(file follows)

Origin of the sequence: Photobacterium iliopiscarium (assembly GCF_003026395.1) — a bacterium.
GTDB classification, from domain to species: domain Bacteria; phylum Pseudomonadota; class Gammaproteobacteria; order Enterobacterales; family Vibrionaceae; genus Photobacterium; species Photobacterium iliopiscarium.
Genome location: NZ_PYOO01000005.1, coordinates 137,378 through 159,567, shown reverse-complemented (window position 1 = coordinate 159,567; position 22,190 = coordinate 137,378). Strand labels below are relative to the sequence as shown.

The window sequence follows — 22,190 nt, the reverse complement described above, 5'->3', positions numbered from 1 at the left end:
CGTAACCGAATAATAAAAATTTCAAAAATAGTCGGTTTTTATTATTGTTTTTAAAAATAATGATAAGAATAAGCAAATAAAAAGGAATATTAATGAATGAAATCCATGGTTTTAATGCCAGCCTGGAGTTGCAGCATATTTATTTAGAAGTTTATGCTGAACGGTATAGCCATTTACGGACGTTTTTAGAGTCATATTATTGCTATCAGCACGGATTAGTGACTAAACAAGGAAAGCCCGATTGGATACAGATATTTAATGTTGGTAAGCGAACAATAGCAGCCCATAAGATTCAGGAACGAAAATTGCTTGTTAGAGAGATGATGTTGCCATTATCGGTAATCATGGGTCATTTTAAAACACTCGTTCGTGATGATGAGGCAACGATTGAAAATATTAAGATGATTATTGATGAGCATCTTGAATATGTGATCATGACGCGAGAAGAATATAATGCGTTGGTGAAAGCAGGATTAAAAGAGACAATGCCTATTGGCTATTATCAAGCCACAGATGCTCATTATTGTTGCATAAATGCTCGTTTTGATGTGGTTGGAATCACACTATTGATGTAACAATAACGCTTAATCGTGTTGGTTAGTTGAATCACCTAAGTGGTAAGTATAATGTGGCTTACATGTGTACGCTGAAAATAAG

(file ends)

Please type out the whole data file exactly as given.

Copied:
Origin of the sequence: Photobacterium iliopiscarium (assembly GCF_003026395.1) — a bacterium.
GTDB classification, from domain to species: domain Bacteria; phylum Pseudomonadota; class Gammaproteobacteria; order Enterobacterales; family Vibrionaceae; genus Photobacterium; species Photobacterium iliopiscarium.
Genome location: NZ_PYOO01000005.1, coordinates 137,378 through 159,567, shown reverse-complemented (window position 1 = coordinate 159,567; position 22,190 = coordinate 137,378). Strand labels below are relative to the sequence as shown.

The window sequence follows — 22,190 nt, the reverse complement described above, 5'->3', positions numbered from 1 at the left end:
CGTAACCGAATAATAAAAATTTCAAAAATAGTCGGTTTTTATTATTGTTTTTAAAAATAATGATAAGAATAAGCAAATAAAAAGGAATATTAATGAATGAAATCCATGGTTTTAATGCCAGCCTGGAGTTGCAGCATATTTATTTAGAAGTTTATGCTGAACGGTATAGCCATTTACGGACGTTTTTAGAGTCATATTATTGCTATCAGCACGGATTAGTGACTAAACAAGGAAAGCCCGATTGGATACAGATATTTAATGTTGGTAAGCGAACAATAGCAGCCCATAAGATTCAGGAACGAAAATTGCTTGTTAGAGAGATGATGTTGCCATTATCGGTAATCATGGGTCATTTTAAAACACTCGTTCGTGATGATGAGGCAACGATTGAAAATATTAAGATGATTATTGATGAGCATCTTGAATATGTGATCATGACGCGAGAAGAATATAATGCGTTGGTGAAAGCAGGATTAAAAGAGACAATGCCTATTGGCTATTATCAAGCCACAGATGCTCATTATTGTTGCATAAATGCTCGTTTTGATGTGGTTGGAATCACACTATTGATGTAACAATAACGCTTAATCGTGTTGGTTAGTTGAATCACCTAAGTGGTAAGTATAATGTGGCTTACATGTGTACGCTGAAAATAAG